UNIDENTIFIED MALE: Police are desperately searching for a 3-year-old boy last seen with his mother Sunday morning at a local flea market. The boy`s mother told police she was loading goods into her car, and when she was finished, the boy was gone. The FBI has joined in the search, which includes ground, air and water, for the young child. Police describe the boy as an Asian male, 3 foot tall, about 35 pounds, brown hair and brown eyes.
(END VIDEO CLIP)
GRACE: Look at this little boy, little Raji. He speaks two languages, one of them being English. He`s said to be incredibly bright. Allegedly with his mom there at a local flea market, possibly up to 2,000 people flooding the flea market, the mom loading and unloading, the boy gone.
We`re taking your calls live. Out to Jeanette in Florida. Hi, Jeanette.
UNIDENTIFIED FEMALE: Hi, Nancy. I wish you`d run for vice president.
GRACE: With who? Who do you want me to run with? Which one of the three?
UNIDENTIFIED FEMALE: I would say McCain, but that`s just me.
GRACE: What do you think about this case? I`m very flattered. But what do you think about this case?
UNIDENTIFIED FEMALE: Anyway, it said the daddy was, I believe you said, overseas?
UNIDENTIFIED FEMALE: Are they married? And if they`re not, could it maybe be something of a custody battle, you know, with the other in-laws or something, and could they maybe be following her, like, stalking and just took the child?
GRACE: Jeanette, excellent question. Gurnal Scott, what do we know about the father`s whereabouts and their status?
SCOTT: We have heard and we have been hearing that the father is overseas. Really, in this entire investigation as it has gone over the past couple of days, we really haven`t heard that much referred to about the father from the investigation. Of course, the police not really saying a whole lot outside of what they are doing to investigate this child`s disappearance. But as far as the father, it`s still kind of a mystery at this point whether -- even how much he knows about it or what his role in this would be.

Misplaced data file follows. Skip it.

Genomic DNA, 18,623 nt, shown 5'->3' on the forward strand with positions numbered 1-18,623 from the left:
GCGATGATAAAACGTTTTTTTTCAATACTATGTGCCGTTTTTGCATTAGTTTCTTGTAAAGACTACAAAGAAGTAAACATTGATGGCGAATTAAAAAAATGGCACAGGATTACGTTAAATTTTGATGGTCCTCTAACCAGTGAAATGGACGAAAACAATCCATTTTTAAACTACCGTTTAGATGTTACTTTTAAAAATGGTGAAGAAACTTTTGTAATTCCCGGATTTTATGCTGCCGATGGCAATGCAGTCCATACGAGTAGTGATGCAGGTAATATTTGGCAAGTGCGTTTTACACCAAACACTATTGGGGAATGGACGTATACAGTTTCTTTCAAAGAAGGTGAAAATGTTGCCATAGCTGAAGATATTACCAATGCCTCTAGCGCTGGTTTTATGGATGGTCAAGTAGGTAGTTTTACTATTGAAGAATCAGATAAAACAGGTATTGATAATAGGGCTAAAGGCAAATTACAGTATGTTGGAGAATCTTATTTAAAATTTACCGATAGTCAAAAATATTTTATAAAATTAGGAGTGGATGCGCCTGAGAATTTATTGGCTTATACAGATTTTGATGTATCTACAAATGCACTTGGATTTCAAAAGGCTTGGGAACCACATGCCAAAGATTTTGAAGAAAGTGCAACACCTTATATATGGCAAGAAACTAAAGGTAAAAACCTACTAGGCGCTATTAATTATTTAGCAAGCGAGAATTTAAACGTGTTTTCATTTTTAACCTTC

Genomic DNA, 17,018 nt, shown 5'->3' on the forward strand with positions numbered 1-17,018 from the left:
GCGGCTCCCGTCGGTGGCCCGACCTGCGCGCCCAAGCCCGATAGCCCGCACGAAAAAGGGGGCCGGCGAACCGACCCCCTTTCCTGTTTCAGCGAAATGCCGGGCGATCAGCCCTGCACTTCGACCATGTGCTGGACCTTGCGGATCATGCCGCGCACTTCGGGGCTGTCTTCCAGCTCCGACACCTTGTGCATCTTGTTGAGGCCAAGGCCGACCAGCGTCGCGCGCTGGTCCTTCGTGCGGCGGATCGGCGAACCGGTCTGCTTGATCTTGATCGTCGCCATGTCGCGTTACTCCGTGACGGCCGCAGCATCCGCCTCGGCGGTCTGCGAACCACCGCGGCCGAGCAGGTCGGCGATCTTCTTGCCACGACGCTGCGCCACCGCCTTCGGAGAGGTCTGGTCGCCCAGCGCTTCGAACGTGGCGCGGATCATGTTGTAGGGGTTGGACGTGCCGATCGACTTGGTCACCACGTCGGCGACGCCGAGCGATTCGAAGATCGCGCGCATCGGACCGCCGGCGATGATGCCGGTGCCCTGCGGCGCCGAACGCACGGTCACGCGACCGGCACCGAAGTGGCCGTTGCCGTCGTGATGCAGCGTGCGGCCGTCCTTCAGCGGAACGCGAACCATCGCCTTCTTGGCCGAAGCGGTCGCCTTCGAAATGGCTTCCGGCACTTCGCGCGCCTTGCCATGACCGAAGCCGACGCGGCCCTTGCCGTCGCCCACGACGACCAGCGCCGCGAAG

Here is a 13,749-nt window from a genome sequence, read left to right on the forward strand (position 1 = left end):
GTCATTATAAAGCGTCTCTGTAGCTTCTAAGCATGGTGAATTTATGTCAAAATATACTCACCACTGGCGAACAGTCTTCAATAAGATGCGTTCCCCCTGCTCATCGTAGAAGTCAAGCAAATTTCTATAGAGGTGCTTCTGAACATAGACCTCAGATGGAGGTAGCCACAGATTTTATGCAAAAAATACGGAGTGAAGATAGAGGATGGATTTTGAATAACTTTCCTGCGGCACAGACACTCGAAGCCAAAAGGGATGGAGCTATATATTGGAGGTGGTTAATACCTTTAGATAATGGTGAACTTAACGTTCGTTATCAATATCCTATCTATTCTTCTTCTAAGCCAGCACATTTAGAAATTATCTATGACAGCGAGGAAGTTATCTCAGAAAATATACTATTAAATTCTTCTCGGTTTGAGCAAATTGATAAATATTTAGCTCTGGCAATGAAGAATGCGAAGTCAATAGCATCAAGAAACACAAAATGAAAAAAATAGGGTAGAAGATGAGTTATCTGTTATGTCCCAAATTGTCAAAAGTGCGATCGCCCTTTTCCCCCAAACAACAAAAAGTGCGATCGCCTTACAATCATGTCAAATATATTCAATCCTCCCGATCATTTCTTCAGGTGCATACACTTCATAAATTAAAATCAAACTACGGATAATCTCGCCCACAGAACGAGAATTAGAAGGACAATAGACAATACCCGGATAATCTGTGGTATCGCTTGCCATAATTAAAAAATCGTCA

GRACE: Carter Rabil, do you know any more about the dad`s whereabouts and their marital status?
RABIL: I do believe they are married. The father, he is with Eco- tours (ph) in Vietnam. He has seven university students with him, as well as two college professors. I don`t know which university they represent. But they are in Vietnam, and he is trying to book a flight to get out of Vietnam to return to Smithfield.
(BEGIN VIDEO CLIP)
UNIDENTIFIED MALE: A highway patrol helicopter hovers over the woods and river near the flea market as the search continues for 3-year-old Siraj Davenport, known as Raji. Raji disappeared from this flea market around 11:00 o`clock on Sunday morning. His mother says she was loading produce in her car, looked down and he was gone.
(END VIDEO CLIP)
(BEGIN VIDEO CLIP)
UNIDENTIFIED FEMALE: A full day of searching, and still no sign of 3- year-old Siraj Davenport. As more time passes, family friends fear the worst. For now, the FBI and police are investigating all possible scenarios, including abduction. A Johnston County search team combed through wooded areas along the river today. Raji`s mother has spent several hours at the Smithfield Police Department today, answering questions and waiting on any word of her son`s safe return.
(END VIDEO CLIP)
GRACE: Please help us find 3-year-old little Raji. The tip line, 919-989-5729.
Out to the lines. Dixie in North Carolina. Hi, Dixie.
UNIDENTIFIED FEMALE: Hi, Nancy.
GRACE: What`s your question, dear?
UNIDENTIFIED FEMALE: Yes, I want to know something. I live in North Carolina, and they said -- the Amber Alert said he was an Asian child. But I just saw his pic today, you know, on your show, and he doesn`t look Asian to me, and I`ve been looking for an Asian child. My question is, is there any more information that officials can give on this child`s appearance so people can keep a lookout for him?
GRACE: Yes, I see how you may have thought that. I believe that he is of Indian descent. What about it, Gurnal?
SCOTT: I believe when they say Asian, they mean Indian descent. I mean, you look at him, and you clearly see the Indian influence there.